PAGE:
Monday, October 29, 2007

European Team Chess Championships 2007



European Team Chess Championships 2007
Crete, Greece / 27 October - 7 November

The participants include 7 of the World Top-10 players: V. Ivanchuk, V. Topalov, A. Morozevich, S. Mamedyarov, T. Radjabov, L. Aronian,
A. Shirov with many more from 40 countries. This is a must see event updated news will be posted as I receive it.
LIVE GAMES


Congratulations to all the teams participating I am sure the journey was a fruitful one. I used to live in Crete and just loved the place as I am sure so did all the participants. The top three teams were:

1 RUSSIA (also the Women's team)
2 ARMENIA
3 AZERBAIJAN

The Russian team came in as favorites to win this event, and did so with gusto. Not far behind was Armenia the Olympic gold medalist in 2006. great play by Azerbaijan we can see that the event was well organized and I feel sure that everyone enjoyed themselves.

I will be picking out a player here and there who I think has played well for this event. I am going to draw your attention to Zdenko Kozul (born May 21, 1966) the year England won the world cup in football! Zdenko is a Croatian chess grandmaster and was the 2006 European champion. He played Shirov in round three and it was a great game, typical of the style of Kozul, this is not the first time he has beaten Shirov. In round four he is up against V.Topalov a must see match. I would like to bring your attention to a game played by Kozul in 2004 at Tripoli, Libya. It was a game of great skill a Rook down and by pushing his pawns as you will no doubt agree was a very nice game indeed.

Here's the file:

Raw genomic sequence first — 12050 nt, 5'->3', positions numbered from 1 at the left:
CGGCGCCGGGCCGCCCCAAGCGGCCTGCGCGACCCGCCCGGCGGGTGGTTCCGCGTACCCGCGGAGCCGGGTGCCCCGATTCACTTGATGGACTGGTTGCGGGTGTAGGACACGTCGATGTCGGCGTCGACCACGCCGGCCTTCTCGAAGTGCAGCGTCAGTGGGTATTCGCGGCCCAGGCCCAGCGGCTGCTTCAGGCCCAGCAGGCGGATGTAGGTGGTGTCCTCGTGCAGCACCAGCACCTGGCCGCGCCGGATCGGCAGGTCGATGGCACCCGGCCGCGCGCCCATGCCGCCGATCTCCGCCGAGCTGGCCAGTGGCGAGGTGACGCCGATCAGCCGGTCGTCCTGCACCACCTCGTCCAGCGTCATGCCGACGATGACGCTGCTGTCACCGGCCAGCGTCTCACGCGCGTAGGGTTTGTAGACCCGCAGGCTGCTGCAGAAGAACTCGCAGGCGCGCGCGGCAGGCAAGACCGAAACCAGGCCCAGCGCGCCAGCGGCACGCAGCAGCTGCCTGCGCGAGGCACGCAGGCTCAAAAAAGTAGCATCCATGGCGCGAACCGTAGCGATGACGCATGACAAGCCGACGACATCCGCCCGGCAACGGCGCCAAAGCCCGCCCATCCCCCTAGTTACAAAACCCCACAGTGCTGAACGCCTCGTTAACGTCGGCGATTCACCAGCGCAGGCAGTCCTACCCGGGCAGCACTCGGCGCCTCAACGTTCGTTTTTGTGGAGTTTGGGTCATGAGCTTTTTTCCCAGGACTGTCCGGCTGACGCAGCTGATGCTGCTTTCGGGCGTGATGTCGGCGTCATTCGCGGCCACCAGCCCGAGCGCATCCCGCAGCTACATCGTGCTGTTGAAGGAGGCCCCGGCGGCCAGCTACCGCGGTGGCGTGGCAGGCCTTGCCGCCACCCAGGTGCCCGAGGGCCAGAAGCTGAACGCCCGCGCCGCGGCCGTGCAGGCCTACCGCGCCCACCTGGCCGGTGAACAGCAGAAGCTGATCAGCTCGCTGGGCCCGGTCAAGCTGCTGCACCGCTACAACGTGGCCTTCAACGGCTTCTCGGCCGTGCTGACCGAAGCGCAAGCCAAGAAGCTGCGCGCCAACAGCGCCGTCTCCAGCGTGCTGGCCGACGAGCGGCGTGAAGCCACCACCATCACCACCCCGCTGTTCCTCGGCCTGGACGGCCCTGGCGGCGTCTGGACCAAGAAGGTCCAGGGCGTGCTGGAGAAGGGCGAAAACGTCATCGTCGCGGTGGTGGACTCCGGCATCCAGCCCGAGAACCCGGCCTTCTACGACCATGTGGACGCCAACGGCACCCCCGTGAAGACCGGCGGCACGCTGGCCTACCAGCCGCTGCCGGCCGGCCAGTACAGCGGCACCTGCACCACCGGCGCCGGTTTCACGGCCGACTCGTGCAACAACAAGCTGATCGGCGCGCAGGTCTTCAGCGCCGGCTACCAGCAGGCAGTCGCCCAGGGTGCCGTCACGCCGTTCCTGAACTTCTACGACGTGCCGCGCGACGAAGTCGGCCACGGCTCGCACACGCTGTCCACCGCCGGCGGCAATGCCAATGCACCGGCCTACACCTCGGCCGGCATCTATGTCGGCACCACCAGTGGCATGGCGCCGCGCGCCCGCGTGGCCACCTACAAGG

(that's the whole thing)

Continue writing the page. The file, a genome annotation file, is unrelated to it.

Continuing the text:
View Gamethat you can download. Z Kozul vs Rublevsky, 2004 1-0

[Round "5"]
[White "Akopian (ARM)"]
[Black "Atalik (TUR)"]
[Result "1-0"]

Vladimir Akopian (Armenia); born December 7, 1971 in Baku) is a leading Armenian chess Grandmaster. In Armenia his surname is more commonly written Hakobyan however, most English texts and the Fédération Internationale des Échecs use a transliteration of the Russian version.

Akopian won the World Under-16 Championship in 1986 at the age of 14 and the World Under-18 Championship at 16.

Akopian was one of the contributing players on the Armenian chess team which won gold at the 2006 Chess Olympiad he is Armenia's number two player, behind Levon Aronian.

Akopian Vs V.Kramnik [1-0] No doubt about it Akopian is worthy to take a close look especially at his style of play when it comes to an end game. I can just imagine anyone confronted playing him will be thinking I have to mate this guy before the end game because I personally think he is dynamic.

Master the End games II
(for your pleasure)

Magnus Carlsen (Norway)Magnus Øen Carlsen (born November 30, 1990) is a Norwegian chess Grandmaster who came to international attention after winning the C group of the Corus Chess Tournament in January 2004 at the age of thirteen, and winning the B group of the same tournament two years later at 15.